The Anglo-Scots Wars, 1513-1550

The Anglo-Scots Wars, 1513-1550 : A Military History

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Military activity was central to Anglo-Scots relations in the first half of the sixteenth century, playing an important role in the formation of the multi-national Tudor state and the process of political union. This book examines both the organisational nature of the two nations' military establishments and provides a detailed operational study of military activity. It challenges notions that the British Isles were peripheral to the trends of mainstream continental warfare through a detailed study of the manner in which both Scottish and English armies demonstrated a commitment to tactical and technological development. The failure of both nations to come up with effective strategies or conclusive successes is addressed, and contributory causes identified. The major engagements at Flodden (1513), Solway Moss (1542) and Pinkie (1547) are examined; attention is also paid to the everyday routines of military activity: garrison duty, chevauchee and siege work.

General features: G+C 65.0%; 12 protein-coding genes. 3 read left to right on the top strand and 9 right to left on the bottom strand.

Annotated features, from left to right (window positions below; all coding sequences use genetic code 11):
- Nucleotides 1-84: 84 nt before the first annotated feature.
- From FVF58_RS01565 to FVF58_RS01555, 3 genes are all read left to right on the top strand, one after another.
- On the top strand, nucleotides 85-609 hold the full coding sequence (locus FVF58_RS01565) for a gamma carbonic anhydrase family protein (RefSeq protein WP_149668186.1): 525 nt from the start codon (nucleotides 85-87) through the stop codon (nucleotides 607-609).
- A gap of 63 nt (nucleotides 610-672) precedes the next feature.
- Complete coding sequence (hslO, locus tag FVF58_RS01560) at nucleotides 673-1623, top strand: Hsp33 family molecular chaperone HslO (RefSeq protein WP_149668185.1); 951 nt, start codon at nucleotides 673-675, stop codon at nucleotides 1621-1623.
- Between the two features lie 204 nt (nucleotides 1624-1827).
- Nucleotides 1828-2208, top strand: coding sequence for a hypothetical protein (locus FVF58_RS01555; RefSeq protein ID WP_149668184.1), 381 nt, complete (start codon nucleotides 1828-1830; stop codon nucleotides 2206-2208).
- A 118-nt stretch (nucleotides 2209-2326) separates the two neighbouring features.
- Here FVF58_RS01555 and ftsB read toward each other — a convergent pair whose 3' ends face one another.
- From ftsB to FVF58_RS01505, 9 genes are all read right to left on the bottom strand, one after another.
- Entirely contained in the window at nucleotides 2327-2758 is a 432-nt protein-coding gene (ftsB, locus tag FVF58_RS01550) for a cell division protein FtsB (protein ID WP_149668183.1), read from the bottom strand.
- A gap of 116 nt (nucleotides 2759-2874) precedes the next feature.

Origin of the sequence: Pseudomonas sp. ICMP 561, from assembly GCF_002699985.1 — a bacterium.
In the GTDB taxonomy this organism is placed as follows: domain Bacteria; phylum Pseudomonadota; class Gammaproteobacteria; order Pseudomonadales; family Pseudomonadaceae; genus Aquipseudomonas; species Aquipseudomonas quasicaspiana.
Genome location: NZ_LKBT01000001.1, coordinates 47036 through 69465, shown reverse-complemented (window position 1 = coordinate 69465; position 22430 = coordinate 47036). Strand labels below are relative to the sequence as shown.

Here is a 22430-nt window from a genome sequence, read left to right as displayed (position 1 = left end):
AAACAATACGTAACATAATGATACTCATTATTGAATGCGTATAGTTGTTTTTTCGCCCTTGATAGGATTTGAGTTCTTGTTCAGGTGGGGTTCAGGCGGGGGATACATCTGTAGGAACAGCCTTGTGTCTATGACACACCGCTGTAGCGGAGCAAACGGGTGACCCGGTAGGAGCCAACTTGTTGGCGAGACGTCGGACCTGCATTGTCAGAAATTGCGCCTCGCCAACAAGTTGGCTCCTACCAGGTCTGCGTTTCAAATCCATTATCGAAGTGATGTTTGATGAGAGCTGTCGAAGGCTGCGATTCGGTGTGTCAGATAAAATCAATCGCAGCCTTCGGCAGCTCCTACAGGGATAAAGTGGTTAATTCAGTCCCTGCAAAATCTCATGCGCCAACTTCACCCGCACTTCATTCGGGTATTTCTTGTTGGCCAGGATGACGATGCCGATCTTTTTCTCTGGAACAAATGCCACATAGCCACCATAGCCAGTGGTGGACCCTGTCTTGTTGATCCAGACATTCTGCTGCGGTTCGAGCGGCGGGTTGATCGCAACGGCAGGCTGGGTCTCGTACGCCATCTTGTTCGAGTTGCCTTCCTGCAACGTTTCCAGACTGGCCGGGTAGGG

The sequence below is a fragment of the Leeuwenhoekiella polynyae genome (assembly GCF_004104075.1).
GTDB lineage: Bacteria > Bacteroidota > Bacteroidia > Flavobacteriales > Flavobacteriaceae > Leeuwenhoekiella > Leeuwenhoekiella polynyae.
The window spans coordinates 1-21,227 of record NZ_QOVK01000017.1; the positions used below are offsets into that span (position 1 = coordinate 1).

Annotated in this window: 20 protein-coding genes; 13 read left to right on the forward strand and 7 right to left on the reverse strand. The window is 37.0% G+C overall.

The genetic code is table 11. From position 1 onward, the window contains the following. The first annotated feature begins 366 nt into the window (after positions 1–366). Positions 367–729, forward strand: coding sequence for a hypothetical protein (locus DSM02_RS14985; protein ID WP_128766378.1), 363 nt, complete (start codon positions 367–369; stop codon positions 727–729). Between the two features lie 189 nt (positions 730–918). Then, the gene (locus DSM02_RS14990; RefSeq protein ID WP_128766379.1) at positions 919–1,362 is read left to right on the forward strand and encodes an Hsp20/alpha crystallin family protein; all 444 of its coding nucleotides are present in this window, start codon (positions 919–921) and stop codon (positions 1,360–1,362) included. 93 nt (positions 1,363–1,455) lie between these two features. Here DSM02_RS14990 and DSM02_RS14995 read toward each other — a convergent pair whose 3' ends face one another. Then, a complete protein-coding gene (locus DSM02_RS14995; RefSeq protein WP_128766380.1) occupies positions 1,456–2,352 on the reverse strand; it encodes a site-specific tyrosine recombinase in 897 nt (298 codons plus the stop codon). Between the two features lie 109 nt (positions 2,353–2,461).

Dr GERVASE PHILLIPS teaches in the Department of History and Economic History at the Manchester Metropolitan University.
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Product details

  • Hardback | 308 pages
  • 156 x 234 x 19.05mm | 607.81g
  • The Boydell Press
  • Woodbridge, United Kingdom
  • English
  • 5 Line drawings, black and white
  • 0851157467
  • 9780851157467

Table of contents

Warfare in early modern Europe; the rival armies; the wars of James IV, 1496-1513; war on the border, 1520-1547; the campaigns of 1547, Pinkie Cleugh and the occupation of Annandale; the war for Scotland, 1547-1550.
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Review quote

A very fine book... apt and scholarly discussion of weaponry, tactics, strategy, organisation and recruitment. JOURNAL OF MILITARY HISTORY [US]

Will be put to good use in future as a standard reference tool for students and historians interested in the minutiae of Anglo-Scottsh warfare. ALBION

Phillips rejects the assumption that a military revolution occurred in early modern Europe. He argues instead that innovations were gradually grafted onto tactics used by late medieval and early modern armed forces... though-provoking. CHOICE
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